The mini-budget delivered by Liz Truss and Kwasi Kwarteng has led to the opposite of what was intended.There would have been hopes that the budget would have banished concerns about a looming recession in the UK and to get the economy moving in the right direction.
Yet the number of tax cuts that are seemingly set to go unfunded and the market having a generally dim view of the package served in the budget have made sure this is not the case.
One of the unintended consequences of the mini budget was the impact its implied public borrowing spree would have on pension funds. The UK’s central bank was forced to prop up bond markets (bonds being the way in which the government borrows money) in the aftermath of Kwasi Kwarteng’s budget.
But why exactly are pension funds at risk - and is there anything you can do to protect your money? Here’s everything you need to know.
What are pension funds?
A pension fund is a financial institution that pools money people go on to use to fund their retirements. In essence, they are the private sector equivalents of sovereign wealth funds.
Pension funds invest the money they hold in a bid to maintain and, ideally, grow the cashpots they sit on. They have nothing to do with state pensions, which are paid for through tax contributions.
Defined contribution pensions
These pots are based on how much money is paid into them. They are either arranged by your employer, or - if you’re self-employed - by yourself.
What you pay in is invested, with the size of your retirement pot dependent on how much you’ve put into them, how well these investments have performed, and how you withdraw it. Pension funds typically take a small percentage out of your pot as a management fee.
Defined benefit pensions
Sometimes known as ‘final salary’ or ‘career average’ schemes, these pensions are usually arranged by your employer. What you get depends on things like your salary, how long you’ve worked for the company, and what the fund’s rules are. For example, you may not be able to take your pension until you reach a certain age.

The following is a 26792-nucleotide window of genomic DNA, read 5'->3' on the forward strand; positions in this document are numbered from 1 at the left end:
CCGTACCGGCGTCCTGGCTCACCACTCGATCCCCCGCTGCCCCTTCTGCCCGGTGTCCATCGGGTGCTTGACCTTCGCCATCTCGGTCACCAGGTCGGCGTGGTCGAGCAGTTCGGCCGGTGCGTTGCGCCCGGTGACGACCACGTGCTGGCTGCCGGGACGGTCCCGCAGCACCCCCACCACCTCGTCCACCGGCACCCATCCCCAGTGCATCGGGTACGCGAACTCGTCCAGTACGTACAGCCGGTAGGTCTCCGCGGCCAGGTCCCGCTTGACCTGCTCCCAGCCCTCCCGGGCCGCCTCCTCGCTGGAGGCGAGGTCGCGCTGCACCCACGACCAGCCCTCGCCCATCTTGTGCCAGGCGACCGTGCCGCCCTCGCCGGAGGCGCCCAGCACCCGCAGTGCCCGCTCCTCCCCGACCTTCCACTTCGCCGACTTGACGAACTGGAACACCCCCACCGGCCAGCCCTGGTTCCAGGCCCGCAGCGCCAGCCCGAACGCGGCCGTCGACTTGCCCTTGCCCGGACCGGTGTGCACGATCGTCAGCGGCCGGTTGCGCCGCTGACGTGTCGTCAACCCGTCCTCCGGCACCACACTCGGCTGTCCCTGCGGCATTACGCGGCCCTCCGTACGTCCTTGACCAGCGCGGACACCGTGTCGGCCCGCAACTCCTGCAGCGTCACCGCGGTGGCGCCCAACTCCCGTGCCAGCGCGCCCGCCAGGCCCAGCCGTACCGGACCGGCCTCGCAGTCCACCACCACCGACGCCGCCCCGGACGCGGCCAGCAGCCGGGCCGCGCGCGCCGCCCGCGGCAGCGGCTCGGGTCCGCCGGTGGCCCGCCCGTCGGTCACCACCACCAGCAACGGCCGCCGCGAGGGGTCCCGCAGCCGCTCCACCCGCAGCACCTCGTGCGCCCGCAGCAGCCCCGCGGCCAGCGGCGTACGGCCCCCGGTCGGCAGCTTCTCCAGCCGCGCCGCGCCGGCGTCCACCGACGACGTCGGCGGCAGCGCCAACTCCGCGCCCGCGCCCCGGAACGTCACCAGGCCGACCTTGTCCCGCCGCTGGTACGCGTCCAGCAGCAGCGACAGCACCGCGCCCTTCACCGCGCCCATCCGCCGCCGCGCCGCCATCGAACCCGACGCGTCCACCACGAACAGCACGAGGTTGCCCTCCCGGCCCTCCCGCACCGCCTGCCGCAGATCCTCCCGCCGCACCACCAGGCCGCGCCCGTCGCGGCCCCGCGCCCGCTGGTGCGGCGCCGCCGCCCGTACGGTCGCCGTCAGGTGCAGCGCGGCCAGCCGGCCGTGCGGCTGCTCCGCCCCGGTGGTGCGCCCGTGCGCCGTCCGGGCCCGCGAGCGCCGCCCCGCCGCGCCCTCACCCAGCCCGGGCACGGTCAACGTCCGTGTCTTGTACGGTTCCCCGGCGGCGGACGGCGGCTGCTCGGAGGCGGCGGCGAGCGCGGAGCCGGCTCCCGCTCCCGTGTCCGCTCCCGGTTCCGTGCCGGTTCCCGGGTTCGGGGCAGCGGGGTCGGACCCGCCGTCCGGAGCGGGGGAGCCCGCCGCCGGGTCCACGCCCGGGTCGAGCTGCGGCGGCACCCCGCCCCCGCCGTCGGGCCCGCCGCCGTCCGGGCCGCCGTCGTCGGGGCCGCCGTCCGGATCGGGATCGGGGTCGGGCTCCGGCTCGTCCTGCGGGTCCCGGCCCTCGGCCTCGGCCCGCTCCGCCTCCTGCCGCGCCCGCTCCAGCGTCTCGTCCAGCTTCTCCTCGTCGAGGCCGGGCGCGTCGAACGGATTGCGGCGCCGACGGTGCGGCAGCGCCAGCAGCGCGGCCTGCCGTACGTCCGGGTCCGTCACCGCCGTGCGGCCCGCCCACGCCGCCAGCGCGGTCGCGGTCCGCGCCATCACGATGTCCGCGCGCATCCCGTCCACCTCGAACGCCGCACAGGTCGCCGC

Where do pension funds invest money?
Pension funds invest money in several different ways. In the UK, most investments usually come in the form of shares and government bonds.
Government bonds - also known as gilts - tend to be popular investments for funds because they provide a predictable income stream (typically once or twice a year) and the UK government has traditionally held a good credit rating, making its debt a low-risk investment.
For funds specialising in defined benefit pension schemes, government bonds are also helpful because many of them last for a 20 to 30 year period. This longevity tends to allow the funds to match their assets with their liabilities.
Put simply, the money (assets) invested in these bonds usually grows at a rate that will allow the fund to pay out cash to pensioners at the rate they were promised (liabilities).
Liabilities can grow if those expecting a pension are on large incomes and live to an old age. Inflation and interest rates also have a bearing on the size of liabilities. The former grows liabilities, while the latter makes them smaller.
Why did the Bank of England intervene?
The Bank of England was forced to step in to prop up the bonds market after the mini budget. The fall in the pound, fears over interest rate rises and concerns about how much money the government would need to borrow to fund its tax cuts almost led to a run on pension funds.
Defined benefit pension funds were at the centre of the storm, particularly those using what are called Liability Driven Investments (LDIs).
Put very simply, these are insurance policies against changing liabilities. In more usual times, these allow pension funds to magnify their assets and free up cash for extra investments in exchange for a small amount of money that typically goes to banks. The money they have to put up grows with interest rates.
Explaining why LDIs have become an issue, Sarah Coles, a senior personal finance analyst at asset management company Hargreaves Lansdown, told NationalWorld: “As interest rates have risen [in 2022], [funds] have already had to put up more cash. But they increased slowly enough to give them time to sell other assets sensibly to cover it.
“The overnight collapse of bond values gave them no time. They were forced to sell bonds to cover the extra cost, depressing the price of bonds even more and creating a vicious circle.”